In addition to sexual exploitation and slave labor, human trafficking in Brazil is being carried out for begging, domestic servitude, exploitation in soccer clubs and drug mules.
RIO DE JANEIRO, Brazil - In an effort to escape extreme poverty, Safira, a 27-year-old native of the state of Par&;, made a radical decision.
As an unemployed single mother, she accepted a friend’s invitation to work as a prostitute at a nightclub in Suriname, which borders Par&;. When Safira arrived, the nightclub’s owner confiscated her passport, saying she could leave only after paying her trip expenses.
"I was forced to turn several tricks a day and left only for medical examinations, accompanied by a security guard," Safira said. "From what I earned, they would discount money for food, accommodations and travel costs."
After four months, Safira got pregnant. The baby’s father paid part of the debt for her release. But their relationship didn’t work out and, when her son was 11 months old, Safira returned to Brazil.
In Par&;, she participated in a project introduced by the Par&; NGO Sodireitos, which specializes in prevention, care and research in the areas of the rights of migrants and the sexually exploited.
The stories of Safira and 10 other female human-trafficking victims were documented in the 2011 book Mulheres em Movimento: Migra&;&;o, Trabalho e G&;nero em Bel&;m do Par&; (Women on the Move: Migration, Work and Gender in Bel&;m, Par&;). The project was financed by the United Nations Global Initiative to Fight Human Trafficking.
"Each woman in the book was given the name of a precious stone," said Safira (Sapphire, in Portuguese), who did not want to use her real name to discuss her experiences. "Now, we’re looking for funding to give talks in schools and inform people about human trafficking."
Human trafficking for sexual exploitation, which was what happened to Safira, is the most common form of human trafficking in the “Diagnosis of Human Trafficking in Brazil’s Border Regions” report by the Ministry of Justice’s National Secretariat of Justice (SNJ).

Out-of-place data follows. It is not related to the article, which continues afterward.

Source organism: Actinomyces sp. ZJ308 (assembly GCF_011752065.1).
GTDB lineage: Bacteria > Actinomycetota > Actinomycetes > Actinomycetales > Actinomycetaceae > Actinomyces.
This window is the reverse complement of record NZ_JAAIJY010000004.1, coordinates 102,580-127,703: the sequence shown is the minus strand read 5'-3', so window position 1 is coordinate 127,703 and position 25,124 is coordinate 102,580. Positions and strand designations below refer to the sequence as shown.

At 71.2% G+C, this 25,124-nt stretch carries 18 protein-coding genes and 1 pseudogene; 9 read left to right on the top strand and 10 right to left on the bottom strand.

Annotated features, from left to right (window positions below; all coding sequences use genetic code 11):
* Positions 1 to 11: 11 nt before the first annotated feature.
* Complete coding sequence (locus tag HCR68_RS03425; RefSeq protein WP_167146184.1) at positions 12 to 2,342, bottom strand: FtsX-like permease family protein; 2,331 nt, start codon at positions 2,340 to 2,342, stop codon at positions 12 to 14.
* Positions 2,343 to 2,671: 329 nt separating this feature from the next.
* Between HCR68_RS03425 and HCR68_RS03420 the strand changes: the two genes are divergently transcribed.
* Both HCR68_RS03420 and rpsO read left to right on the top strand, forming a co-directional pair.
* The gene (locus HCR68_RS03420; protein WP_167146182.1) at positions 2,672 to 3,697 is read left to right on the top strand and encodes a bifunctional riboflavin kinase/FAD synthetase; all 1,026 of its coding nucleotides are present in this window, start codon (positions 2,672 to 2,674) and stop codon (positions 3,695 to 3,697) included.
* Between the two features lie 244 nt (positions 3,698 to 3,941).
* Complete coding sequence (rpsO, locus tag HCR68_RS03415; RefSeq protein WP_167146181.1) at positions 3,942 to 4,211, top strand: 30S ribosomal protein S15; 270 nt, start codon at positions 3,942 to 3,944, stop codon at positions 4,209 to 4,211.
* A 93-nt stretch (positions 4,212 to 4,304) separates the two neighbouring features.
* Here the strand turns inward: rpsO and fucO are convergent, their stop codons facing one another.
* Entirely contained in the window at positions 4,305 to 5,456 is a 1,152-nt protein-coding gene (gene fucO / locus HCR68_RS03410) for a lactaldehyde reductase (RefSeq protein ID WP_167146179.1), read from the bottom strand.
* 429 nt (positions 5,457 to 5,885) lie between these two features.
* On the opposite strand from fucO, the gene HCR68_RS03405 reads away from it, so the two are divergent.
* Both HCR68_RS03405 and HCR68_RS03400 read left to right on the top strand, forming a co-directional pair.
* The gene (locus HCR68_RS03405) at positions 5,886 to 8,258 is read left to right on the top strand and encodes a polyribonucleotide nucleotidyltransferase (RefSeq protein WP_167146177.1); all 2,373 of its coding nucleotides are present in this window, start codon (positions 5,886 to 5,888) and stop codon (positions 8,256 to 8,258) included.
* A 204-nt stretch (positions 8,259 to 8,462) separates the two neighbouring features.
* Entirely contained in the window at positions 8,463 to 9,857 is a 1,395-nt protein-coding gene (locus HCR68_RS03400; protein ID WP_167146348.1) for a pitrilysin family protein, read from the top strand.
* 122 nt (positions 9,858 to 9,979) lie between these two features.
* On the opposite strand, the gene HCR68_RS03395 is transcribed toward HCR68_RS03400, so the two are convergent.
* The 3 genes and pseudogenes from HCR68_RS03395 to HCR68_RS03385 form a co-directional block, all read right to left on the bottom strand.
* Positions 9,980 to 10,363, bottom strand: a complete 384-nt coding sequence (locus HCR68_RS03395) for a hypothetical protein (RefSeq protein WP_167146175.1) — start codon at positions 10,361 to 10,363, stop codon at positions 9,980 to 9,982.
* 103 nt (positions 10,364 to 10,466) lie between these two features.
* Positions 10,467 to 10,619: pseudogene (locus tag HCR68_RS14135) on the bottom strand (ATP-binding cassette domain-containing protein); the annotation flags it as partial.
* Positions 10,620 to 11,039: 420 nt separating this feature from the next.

It’s followed by human trafficking for slave labor.
The real surprise is what comes next.
"During the course of the research, we discovered new forms of exploitation, such as the use of people to engage in begging, indigenous exploitation and even victims who were used as drug mules," said fernanda lima Alves dos Anjos, director of the SNJ’s Department of Justice, Classifications, Titles and Qualifications.
In cases involving begging, children and adolescents are taken far from their homes and forced to ask for money or sell products on the streets. At the end of the day, they have to turn over part or all of the money to their exploiters.
In cases involving indigenous exploitation, indigenous Brazilians are recruited for a variety of purposes, from sexual exploitation to drug trafficking. Given that many of them live in isolated villages and don’t possess official identification, authorities are unaware of these crimes.
The Diagnosis, which was released in October, also identified the exploitation of children and young people for domestic slavery under the pretext of adoption, as well as for exploitation at soccer clubs.